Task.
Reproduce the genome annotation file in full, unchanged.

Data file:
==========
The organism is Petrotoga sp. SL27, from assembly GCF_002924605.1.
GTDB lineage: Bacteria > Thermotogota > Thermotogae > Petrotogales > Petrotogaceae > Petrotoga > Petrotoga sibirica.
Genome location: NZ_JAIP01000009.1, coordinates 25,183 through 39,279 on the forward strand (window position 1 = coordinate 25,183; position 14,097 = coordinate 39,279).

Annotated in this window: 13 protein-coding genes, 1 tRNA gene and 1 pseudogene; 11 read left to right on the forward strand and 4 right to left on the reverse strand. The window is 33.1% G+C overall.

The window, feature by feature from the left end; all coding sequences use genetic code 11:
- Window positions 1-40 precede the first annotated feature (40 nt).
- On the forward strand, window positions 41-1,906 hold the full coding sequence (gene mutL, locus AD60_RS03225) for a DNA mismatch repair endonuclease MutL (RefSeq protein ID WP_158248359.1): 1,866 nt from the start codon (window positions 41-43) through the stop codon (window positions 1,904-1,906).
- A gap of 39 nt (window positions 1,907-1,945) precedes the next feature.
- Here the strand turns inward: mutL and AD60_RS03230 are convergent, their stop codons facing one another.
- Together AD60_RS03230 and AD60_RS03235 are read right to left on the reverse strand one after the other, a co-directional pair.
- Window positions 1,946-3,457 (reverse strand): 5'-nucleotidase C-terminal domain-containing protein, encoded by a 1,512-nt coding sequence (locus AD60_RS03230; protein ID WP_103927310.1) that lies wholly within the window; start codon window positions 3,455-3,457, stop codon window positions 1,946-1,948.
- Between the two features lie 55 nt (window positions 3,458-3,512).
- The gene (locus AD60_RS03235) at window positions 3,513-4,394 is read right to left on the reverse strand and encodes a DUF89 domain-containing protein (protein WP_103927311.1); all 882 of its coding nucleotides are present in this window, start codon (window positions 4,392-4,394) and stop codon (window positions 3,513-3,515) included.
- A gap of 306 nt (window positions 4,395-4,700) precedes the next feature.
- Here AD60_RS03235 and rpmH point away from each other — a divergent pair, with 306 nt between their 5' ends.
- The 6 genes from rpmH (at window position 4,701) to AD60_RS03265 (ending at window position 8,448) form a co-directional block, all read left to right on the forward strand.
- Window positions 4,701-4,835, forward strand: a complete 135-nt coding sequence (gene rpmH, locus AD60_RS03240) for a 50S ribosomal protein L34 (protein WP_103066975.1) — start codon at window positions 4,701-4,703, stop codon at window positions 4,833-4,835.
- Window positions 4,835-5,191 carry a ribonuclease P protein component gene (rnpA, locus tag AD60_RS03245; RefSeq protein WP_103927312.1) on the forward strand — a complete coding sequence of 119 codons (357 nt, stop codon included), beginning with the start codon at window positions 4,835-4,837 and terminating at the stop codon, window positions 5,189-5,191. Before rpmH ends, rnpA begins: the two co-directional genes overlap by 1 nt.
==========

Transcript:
The organism is Petrotoga sp. SL27, from assembly GCF_002924605.1.
GTDB lineage: Bacteria > Thermotogota > Thermotogae > Petrotogales > Petrotogaceae > Petrotoga > Petrotoga sibirica.
Genome location: NZ_JAIP01000009.1, coordinates 25,183 through 39,279 on the forward strand (window position 1 = coordinate 25,183; position 14,097 = coordinate 39,279).

Annotated in this window: 13 protein-coding genes, 1 tRNA gene and 1 pseudogene; 11 read left to right on the forward strand and 4 right to left on the reverse strand. The window is 33.1% G+C overall.

The window, feature by feature from the left end; all coding sequences use genetic code 11:
- Window positions 1-40 precede the first annotated feature (40 nt).
- On the forward strand, window positions 41-1,906 hold the full coding sequence (gene mutL, locus AD60_RS03225) for a DNA mismatch repair endonuclease MutL (RefSeq protein ID WP_158248359.1): 1,866 nt from the start codon (window positions 41-43) through the stop codon (window positions 1,904-1,906).
- A gap of 39 nt (window positions 1,907-1,945) precedes the next feature.
- Here the strand turns inward: mutL and AD60_RS03230 are convergent, their stop codons facing one another.
- Together AD60_RS03230 and AD60_RS03235 are read right to left on the reverse strand one after the other, a co-directional pair.
- Window positions 1,946-3,457 (reverse strand): 5'-nucleotidase C-terminal domain-containing protein, encoded by a 1,512-nt coding sequence (locus AD60_RS03230; protein ID WP_103927310.1) that lies wholly within the window; start codon window positions 3,455-3,457, stop codon window positions 1,946-1,948.
- Between the two features lie 55 nt (window positions 3,458-3,512).
- The gene (locus AD60_RS03235) at window positions 3,513-4,394 is read right to left on the reverse strand and encodes a DUF89 domain-containing protein (protein WP_103927311.1); all 882 of its coding nucleotides are present in this window, start codon (window positions 4,392-4,394) and stop codon (window positions 3,513-3,515) included.
- A gap of 306 nt (window positions 4,395-4,700) precedes the next feature.
- Here AD60_RS03235 and rpmH point away from each other — a divergent pair, with 306 nt between their 5' ends.
- The 6 genes from rpmH (at window position 4,701) to AD60_RS03265 (ending at window position 8,448) form a co-directional block, all read left to right on the forward strand.
- Window positions 4,701-4,835, forward strand: a complete 135-nt coding sequence (gene rpmH, locus AD60_RS03240) for a 50S ribosomal protein L34 (protein WP_103066975.1) — start codon at window positions 4,701-4,703, stop codon at window positions 4,833-4,835.
- Window positions 4,835-5,191 carry a ribonuclease P protein component gene (rnpA, locus tag AD60_RS03245; RefSeq protein WP_103927312.1) on the forward strand — a complete coding sequence of 119 codons (357 nt, stop codon included), beginning with the start codon at window positions 4,835-4,837 and terminating at the stop codon, window positions 5,189-5,191. Before rpmH ends, rnpA begins: the two co-directional genes overlap by 1 nt.